I’m not a huge fan of FaceBook, although I do still use it to keep in touch with people, and I’ve used it quite a lot in the past. In particular, it made a great platform for a very interesting art project on the nature of identity. No doubt some of you are more than a little familiar with Adelie High.
Anyway, some of the things that continue to pop up on FaceBook are for the purposes of increasing awareness of various things, and I’m pretty sure that increased awareness is probably a good thing. Let’s talk about stuff. Let’s share our experiences of important things. Talk to me about whatever you like. I’m happy to share my opinions, and, if I have them, my experiences.
I’m just not sure about scale.
For example, I notice that a number of people are sharing, on FaceBook, a YouTube video of Stephen Fry talking about Manic Depression, perhaps more commonly known as Bi-polar Disorder.
I do not know Stephen Fry, although, let’s not pretend I don’t have an opinion or two about him, largely based on his output in the media, and, most recently in the realms of social networking, which have caused me to more-or-less discontinue taking any concerted interest in him. He is, in my (I’m terribly sorry, not always ever-so-humble) opinion, someone whose output benefits from consideration, a period of thought (the ability to ‘sleep on it’ generally doesn’t occur to him (oh... perhaps that’s the mania talking)) and from a good deal of editing. He is, undoubtedly clever. He is not, however, always as charming as he has been led to believe he is, and some of his thoughtless remarks simply come across as ignorant. Being Stephen Fry does not, for example, excuse him from knowing what and where a clitoris is.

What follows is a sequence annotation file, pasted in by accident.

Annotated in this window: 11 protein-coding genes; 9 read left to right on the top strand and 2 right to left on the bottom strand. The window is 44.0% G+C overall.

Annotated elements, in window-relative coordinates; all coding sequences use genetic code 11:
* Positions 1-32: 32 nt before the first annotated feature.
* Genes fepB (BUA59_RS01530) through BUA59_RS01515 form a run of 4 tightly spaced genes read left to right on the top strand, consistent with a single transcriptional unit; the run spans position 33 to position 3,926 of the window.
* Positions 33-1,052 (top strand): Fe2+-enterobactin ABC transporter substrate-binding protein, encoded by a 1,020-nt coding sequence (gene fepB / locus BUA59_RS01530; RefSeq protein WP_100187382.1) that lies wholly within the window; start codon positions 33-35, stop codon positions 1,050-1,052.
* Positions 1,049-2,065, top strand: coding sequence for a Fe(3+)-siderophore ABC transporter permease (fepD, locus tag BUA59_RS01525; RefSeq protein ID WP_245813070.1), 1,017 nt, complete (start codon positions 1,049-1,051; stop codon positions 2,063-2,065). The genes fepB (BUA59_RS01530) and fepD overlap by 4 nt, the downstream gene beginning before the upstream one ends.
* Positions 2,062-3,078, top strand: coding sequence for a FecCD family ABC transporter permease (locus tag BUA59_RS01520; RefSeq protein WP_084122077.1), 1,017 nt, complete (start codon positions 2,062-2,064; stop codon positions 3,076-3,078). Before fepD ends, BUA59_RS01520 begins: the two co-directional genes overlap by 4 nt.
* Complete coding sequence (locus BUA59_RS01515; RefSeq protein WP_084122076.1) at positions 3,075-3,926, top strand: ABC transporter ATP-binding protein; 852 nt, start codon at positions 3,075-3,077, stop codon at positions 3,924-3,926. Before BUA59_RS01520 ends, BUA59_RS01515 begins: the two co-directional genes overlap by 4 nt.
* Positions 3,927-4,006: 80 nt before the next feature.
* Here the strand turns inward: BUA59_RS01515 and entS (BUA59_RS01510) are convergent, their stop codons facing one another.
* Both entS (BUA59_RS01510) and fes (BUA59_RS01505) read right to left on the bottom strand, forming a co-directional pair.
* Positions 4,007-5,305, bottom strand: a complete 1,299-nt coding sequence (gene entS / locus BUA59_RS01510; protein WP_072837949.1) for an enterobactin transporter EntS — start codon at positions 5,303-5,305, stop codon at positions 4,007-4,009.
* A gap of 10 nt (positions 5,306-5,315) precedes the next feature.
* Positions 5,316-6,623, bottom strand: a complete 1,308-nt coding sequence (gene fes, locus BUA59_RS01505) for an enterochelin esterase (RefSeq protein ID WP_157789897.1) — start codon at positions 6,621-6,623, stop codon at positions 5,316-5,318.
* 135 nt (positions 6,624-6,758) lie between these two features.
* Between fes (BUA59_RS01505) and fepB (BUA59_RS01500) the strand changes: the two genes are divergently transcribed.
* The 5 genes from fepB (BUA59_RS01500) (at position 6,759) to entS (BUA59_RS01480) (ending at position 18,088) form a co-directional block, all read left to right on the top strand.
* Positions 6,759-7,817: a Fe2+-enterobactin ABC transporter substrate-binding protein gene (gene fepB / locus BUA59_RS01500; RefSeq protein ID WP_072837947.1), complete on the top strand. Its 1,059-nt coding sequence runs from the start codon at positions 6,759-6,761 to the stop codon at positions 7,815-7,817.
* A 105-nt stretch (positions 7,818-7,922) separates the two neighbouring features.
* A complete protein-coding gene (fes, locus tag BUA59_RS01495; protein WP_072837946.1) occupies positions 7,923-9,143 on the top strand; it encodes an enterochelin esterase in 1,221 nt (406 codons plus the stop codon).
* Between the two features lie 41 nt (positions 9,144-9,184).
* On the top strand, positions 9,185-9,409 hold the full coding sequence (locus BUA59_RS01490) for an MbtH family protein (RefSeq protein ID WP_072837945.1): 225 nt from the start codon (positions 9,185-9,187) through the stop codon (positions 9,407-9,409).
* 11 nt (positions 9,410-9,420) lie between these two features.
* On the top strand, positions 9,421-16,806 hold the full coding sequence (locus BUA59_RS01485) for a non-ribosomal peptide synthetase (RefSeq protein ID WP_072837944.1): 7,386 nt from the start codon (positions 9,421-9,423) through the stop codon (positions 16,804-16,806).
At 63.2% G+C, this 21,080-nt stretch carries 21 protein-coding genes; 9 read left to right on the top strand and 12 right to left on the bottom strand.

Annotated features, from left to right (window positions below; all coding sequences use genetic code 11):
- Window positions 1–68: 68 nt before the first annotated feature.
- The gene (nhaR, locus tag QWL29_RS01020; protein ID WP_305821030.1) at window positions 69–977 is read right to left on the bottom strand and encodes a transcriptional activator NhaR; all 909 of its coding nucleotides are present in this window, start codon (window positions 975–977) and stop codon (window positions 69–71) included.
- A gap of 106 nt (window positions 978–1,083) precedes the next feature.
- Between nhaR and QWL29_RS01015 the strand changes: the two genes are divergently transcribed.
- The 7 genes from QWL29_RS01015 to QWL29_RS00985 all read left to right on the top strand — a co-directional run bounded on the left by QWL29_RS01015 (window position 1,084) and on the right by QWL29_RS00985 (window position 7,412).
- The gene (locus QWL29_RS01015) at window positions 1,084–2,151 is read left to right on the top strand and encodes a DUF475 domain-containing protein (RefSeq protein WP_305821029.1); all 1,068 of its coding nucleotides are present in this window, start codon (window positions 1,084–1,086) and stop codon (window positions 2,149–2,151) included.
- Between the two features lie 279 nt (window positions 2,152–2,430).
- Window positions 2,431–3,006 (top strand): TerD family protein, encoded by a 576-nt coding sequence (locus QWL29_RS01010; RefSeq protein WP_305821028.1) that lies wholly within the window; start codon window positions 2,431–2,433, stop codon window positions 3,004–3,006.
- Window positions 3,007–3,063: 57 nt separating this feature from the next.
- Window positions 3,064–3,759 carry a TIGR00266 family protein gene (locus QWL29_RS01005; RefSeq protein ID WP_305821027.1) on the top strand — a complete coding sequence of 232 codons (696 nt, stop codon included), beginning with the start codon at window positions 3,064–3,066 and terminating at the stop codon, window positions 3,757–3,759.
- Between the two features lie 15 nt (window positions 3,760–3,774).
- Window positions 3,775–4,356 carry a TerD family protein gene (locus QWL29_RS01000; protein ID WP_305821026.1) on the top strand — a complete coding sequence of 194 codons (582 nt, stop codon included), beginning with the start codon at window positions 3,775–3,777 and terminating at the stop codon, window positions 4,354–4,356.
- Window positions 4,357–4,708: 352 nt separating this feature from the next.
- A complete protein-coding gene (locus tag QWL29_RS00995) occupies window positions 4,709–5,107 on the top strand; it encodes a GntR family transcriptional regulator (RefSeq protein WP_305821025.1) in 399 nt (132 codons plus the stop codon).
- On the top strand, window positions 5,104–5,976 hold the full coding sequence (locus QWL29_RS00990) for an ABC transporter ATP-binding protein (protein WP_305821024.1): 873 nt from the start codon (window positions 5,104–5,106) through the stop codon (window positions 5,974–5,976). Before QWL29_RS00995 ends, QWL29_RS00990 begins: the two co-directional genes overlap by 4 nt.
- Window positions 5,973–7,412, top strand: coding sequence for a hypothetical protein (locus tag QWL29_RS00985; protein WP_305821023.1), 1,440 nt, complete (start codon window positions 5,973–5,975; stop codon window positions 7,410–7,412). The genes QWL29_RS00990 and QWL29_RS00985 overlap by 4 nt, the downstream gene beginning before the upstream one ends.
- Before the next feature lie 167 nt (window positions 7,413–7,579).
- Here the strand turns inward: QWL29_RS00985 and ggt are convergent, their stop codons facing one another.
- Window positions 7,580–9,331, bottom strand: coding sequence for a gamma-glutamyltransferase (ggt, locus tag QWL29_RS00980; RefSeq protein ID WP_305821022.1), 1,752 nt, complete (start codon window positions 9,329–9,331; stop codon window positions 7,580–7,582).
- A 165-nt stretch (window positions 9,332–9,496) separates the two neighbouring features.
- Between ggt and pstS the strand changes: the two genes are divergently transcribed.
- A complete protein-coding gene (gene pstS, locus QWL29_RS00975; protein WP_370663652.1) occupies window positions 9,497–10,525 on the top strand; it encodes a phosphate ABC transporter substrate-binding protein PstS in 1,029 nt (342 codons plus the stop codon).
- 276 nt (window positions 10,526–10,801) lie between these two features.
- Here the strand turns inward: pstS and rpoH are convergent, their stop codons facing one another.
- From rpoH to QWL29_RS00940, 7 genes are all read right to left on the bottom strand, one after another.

Anyway... Can I expect that watching a YouTube of Stephen Fry talking about Manic Depression will increase my or anyone else’s awareness of the condition? I don’t know. I wonder if this is more about Stephen Fry and increasing my awareness of him, and excusing him. I wonder if this is somehow a way of shining a more sympathetic light on one individual than it is a public information film.
That might be too harsh, but I think that my point is this: Most people who suffer from Manic Depression are not Stephen Fry. In fact, no one else who suffers from Manic Depression is Stephen Fry, just as no one else who suffers from Manic Depression is Ruby Wax or Russell Brand or Robert Downey Jr, or Carrie Fisher or Sinead O’Connor. I wonder in the end how much it matters whether I like or admire any of these people, whether I consider them clever, funny or talented. I wonder if most people who suffer from Manic Depression want or need an ambassador of his kind, or, perhaps, of any kind.
With at least one percent of the population affected by the condition, it shouldn’t be difficult to find someone of your acquaintance who is dealing with Manic Depression, so, if you want to increase your awareness, why not talk to him about his experiences? And, if all else fails, why not talk to me?